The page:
These web sites and books are excellent companions to Upgrading to PHP 5.
There is a tremendous amount of PHP reference material online. With everything from the annotated PHP manual to sites with periodic articles and tutorials, a fast Internet connection rivals a large bookshelf in PHP documentary usefulness.
The official PHP Manual contains thousands of pages covering all aspects of PHP. It’s an invaluable resource for looking up functions.
Discuss PHP on the PHP mailing lists. Don’t be shy, there’s a list for every topic: programming, databases, and even Windows. A mailing list archive lives at http://news.php.net/.
A great way to keep up-to-date on all the latest PHP developments, this archive contains conference presentation slides.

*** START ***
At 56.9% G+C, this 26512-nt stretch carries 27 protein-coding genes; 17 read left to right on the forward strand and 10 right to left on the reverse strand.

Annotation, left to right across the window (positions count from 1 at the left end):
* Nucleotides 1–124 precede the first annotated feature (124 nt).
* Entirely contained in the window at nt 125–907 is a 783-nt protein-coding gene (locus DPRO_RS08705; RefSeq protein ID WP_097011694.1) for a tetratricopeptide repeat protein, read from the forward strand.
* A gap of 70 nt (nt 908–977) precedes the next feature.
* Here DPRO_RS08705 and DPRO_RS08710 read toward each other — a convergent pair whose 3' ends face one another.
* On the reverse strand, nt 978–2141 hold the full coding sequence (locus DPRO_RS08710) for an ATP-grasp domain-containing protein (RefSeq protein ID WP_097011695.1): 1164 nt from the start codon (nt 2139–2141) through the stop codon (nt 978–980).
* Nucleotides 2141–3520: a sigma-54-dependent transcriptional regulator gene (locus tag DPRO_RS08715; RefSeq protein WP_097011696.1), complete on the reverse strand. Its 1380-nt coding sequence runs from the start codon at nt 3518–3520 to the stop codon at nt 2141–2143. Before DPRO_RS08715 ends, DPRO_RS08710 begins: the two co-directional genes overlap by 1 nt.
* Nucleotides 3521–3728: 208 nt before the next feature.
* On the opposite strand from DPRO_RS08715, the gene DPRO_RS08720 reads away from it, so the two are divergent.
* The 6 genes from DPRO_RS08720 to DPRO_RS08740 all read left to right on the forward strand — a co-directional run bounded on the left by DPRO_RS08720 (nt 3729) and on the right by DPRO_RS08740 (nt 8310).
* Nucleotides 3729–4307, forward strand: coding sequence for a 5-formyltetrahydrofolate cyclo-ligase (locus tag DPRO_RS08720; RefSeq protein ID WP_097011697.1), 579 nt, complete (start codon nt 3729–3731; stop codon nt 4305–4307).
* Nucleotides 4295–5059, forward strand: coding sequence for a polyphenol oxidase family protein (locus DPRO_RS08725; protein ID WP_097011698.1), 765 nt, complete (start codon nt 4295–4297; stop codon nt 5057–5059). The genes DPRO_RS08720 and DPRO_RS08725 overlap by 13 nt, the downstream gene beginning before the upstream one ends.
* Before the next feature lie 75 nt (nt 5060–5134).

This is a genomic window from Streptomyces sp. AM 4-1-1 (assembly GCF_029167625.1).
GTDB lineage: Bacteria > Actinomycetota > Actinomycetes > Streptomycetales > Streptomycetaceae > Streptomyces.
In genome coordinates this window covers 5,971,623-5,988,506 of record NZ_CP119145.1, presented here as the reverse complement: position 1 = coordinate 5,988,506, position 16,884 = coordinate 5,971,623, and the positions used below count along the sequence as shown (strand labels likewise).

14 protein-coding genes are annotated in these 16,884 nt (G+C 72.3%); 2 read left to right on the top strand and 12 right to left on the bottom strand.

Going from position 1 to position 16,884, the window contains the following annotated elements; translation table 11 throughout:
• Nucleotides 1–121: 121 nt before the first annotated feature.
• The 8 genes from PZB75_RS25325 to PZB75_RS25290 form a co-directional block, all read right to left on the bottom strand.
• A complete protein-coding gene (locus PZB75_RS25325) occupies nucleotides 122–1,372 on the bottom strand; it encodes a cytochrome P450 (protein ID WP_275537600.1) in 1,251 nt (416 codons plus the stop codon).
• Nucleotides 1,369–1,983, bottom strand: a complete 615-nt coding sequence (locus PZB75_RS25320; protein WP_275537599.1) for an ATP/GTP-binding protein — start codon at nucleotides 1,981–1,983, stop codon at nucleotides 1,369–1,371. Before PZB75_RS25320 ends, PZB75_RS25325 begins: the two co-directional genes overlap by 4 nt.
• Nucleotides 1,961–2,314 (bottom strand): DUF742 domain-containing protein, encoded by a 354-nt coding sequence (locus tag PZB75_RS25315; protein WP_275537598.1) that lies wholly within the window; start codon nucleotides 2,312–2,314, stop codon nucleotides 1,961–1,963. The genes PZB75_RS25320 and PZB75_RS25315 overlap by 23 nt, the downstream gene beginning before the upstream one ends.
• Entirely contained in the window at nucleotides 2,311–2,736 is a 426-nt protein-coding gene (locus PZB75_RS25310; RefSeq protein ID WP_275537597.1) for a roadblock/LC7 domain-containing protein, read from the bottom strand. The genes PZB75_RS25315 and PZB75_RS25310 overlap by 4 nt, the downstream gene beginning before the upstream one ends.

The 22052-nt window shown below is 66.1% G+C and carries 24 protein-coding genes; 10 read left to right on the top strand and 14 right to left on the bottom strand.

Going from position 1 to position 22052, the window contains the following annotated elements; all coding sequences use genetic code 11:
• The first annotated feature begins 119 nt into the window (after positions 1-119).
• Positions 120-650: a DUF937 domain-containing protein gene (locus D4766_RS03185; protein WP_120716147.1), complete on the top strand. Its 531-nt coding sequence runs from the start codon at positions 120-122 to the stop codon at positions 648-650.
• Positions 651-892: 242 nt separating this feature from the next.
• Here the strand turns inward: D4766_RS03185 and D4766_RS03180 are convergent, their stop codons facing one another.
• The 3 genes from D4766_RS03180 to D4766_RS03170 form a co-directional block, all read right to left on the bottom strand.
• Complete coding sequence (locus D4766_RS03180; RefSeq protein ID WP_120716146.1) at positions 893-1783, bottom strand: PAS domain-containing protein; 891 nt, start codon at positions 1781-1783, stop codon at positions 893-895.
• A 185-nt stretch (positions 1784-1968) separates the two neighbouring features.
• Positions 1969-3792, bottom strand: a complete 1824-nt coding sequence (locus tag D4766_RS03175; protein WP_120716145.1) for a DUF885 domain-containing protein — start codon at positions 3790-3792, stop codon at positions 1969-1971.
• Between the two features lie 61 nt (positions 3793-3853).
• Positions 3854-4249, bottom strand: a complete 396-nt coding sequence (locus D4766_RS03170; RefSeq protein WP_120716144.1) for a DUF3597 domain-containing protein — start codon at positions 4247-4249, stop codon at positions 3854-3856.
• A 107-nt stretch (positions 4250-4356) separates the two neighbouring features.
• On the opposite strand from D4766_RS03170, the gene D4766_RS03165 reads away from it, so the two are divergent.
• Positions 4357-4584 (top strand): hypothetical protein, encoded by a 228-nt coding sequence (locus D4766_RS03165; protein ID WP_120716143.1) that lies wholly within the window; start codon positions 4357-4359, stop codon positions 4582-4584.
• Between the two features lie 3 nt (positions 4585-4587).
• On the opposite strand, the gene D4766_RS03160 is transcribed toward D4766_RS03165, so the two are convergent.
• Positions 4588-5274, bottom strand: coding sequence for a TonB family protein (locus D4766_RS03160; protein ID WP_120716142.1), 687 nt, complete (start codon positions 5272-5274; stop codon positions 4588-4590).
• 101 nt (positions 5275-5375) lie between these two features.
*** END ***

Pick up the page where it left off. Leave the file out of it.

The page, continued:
Don’t reimplement the wheel, download it from PEAR. PEAR—the PHP Extension and Application Repository—contains PHP classes that simplify forms processing, provide a database abstraction layer, generate class documentation, and solve hundreds of other tasks.
PECL is PEAR’s sister. PECL—the PHP Extension Community Library—is a collection of PHP extensions written in C. They’re just like the bundled PHP extensions, except they’re targeted at a specialized audience. PECL contains may useful extensions, including a PHP cache and optimizer, extensions to let you talk to Perl and Python from PHP, and an XML pull parser.
A large collection of PHP articles and tutorials freely available on the web.
A gathering place where members of the PHP community can hang out and meet other PHP programmers.
PHP Cookbook , by David Sklar and Adam Trachtenberg (O’Reilly, 2003).
MySQL Reference Manual , by Michael “Monty” Widenius, David Axmark, and MySQL AB (O’Reilly, 2002); also available at http://dev.mysql.com/doc/.
 While I admit to some bias in favor of PHP Cookbook, I frequently find myself looking up recipes when I need to refresh my memory on a particular topic or technique.